For many years in my office we had an Avon lady. She made the current catalogs available to anyone who wanted to look, let us know that she ordered about every two weeks, and delivered our orders about a week later. She had a steady business, never stocked inventory, and never had anyone complain that they didn’t like having to wait.

      She made enough money to pay for lunch, but that was about all. If all you’re doing with Mary Kay is serving a modest but loyal customer base you’re probably earning about the same as she did: pocket change. Not enough to pay any bills or save for retirement.

      We have an excellent spreadsheet you can use to track your sales and expenses and figure out whether you’re making a profit. You will find it here:
      Want to Do a Reality Check on Your Mary Kay Business?
      http://www.pinktruth.com/2007/10/want-to-do-a-reality-check-on-your-mary-kay-business/

      There is one more thing you should track on that spreadsheet. You should track how many hours you spend working Mary Kay, then divide your Mary Kay profits (if any) by the number of hours you used to get those profits.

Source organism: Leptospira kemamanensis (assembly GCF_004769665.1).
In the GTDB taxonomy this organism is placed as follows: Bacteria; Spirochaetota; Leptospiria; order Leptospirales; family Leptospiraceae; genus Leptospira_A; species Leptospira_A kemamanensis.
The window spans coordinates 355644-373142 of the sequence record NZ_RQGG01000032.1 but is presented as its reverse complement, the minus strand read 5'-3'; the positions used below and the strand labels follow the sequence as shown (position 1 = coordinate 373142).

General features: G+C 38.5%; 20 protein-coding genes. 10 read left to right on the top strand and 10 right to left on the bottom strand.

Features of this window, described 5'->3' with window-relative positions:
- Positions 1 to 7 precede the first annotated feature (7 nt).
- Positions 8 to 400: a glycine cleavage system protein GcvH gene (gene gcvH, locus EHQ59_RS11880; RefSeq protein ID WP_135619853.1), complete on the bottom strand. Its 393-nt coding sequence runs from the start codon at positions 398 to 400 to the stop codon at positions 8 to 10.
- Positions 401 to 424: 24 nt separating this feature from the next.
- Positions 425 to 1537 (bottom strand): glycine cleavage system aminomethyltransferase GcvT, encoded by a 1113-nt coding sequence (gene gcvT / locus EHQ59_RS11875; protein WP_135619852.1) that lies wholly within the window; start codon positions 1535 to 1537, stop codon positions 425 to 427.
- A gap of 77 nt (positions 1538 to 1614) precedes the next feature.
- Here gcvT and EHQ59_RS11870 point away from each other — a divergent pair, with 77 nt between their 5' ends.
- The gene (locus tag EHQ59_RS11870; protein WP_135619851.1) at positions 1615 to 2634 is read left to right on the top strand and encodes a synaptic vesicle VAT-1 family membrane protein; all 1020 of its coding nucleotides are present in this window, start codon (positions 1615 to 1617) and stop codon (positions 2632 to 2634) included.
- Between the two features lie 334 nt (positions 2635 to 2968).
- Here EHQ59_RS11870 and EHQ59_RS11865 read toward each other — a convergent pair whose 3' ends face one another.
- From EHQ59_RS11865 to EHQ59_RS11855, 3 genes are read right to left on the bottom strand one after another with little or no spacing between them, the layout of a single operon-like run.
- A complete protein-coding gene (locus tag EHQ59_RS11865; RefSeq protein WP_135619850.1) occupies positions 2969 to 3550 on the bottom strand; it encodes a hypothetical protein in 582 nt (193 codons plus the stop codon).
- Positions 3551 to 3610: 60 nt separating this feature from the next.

To get an honest reality check you need to include ALL your Mary Kay hours: time spent collecting orders from customers, placing orders, receiving and unpacking orders, distributing orders, filling out paperwork, making phone calls, attending meetings, attending conferences and seminars, finding and approaching prospective customers, driving around on Mary Kay business, maintaining your website, placing ads on Facebook and elsewhere, placing and maintaining fishbowls, ordering supplies, assembling demonstration kits, cleaning and restocking used samples, organizing parties, setting up for parties, holding parties, cleaning up after parties, ordering catalogs and samples, affixing your name and contact information on the catalogs and samples, distributing catalogs and samples, reading and learning about Mary Kay product changes… In other words, if you spend time doing ANYTHING Mary Kay you need to track it.